Praxent essentially developed the user interface, which handled mapping and recording, that then displayed this feedback for the user. There were a lot of aspects to the process. Praxent also had to deal with the data acquisition. We were recording data every millisecond. There was a lot going on and we had to make sure we weren’t losing data, and that everything was displayed properly and was repeatable. Trying to get it to be easier to use and running by itself, while not displaying too many screens, was important to us.
One of the first people Praxent brought on was a graphic artist named Nick [Graphic Artist, Praxent], who was pretty incredible. It’s difficult to have that artistic flair that a lot of the big companies have, but Nick was very big in basically looking at what color schemes we were going to use. He was asking questions as far as, “Okay, where are they using this? If they’re inside this tank, is it dark in the tank? Is it bright in the tank? What’s the level light like?” They were very conscientious of the color scheme and how it looked relative to how it fit our brand as a small company. I did a lot of the initial artwork, like our logo and color schemes, thinking that I’d need to give them this. I didn’t realize how involved they would be in the process, which impressed me, because it showed they cared about the presentation.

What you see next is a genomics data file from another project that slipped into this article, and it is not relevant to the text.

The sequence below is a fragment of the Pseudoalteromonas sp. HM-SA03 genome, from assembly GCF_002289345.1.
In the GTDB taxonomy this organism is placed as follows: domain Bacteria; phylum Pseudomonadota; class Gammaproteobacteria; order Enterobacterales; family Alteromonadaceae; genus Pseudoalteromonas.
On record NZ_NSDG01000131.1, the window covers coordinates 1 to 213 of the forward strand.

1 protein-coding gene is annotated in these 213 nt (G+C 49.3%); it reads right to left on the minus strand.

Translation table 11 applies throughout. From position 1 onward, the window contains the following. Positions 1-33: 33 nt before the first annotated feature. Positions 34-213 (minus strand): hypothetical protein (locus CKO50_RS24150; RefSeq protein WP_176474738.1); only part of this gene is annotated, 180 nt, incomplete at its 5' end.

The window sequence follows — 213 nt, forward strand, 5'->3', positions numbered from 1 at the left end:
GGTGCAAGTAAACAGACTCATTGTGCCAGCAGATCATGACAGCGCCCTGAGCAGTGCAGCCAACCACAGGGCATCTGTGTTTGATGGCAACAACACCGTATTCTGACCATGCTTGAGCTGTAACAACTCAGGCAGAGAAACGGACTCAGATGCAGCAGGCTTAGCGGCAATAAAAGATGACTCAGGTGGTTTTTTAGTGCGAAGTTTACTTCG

After that, they started asking some of the technical questions about what we are trying to accomplish with each screen, and then trying to figure out the least amount of data that we needed to get the final product. After all the mapping and data recording is complete, it generates an inspection report.
We had our own plan for Praxent to execute on the technical side, but they took care of the details and how it presented itself. A bulk of the project was planned to a T but there was a big 10% on the page that was just a question mark, and Praxent had the experience to come up with good solutions to those problems. Sometimes they would try something, and if it didn’t quite work the way we wanted it to, they’d try something else. They were definitely involved in jumping over some of the hurdles we ran into. It felt like they were there to help us get what we wanted, instead of them telling us what we need and want, and then us having to try and get them to listen to us. They embraced our vision and tried to do everything in their power to make it happen.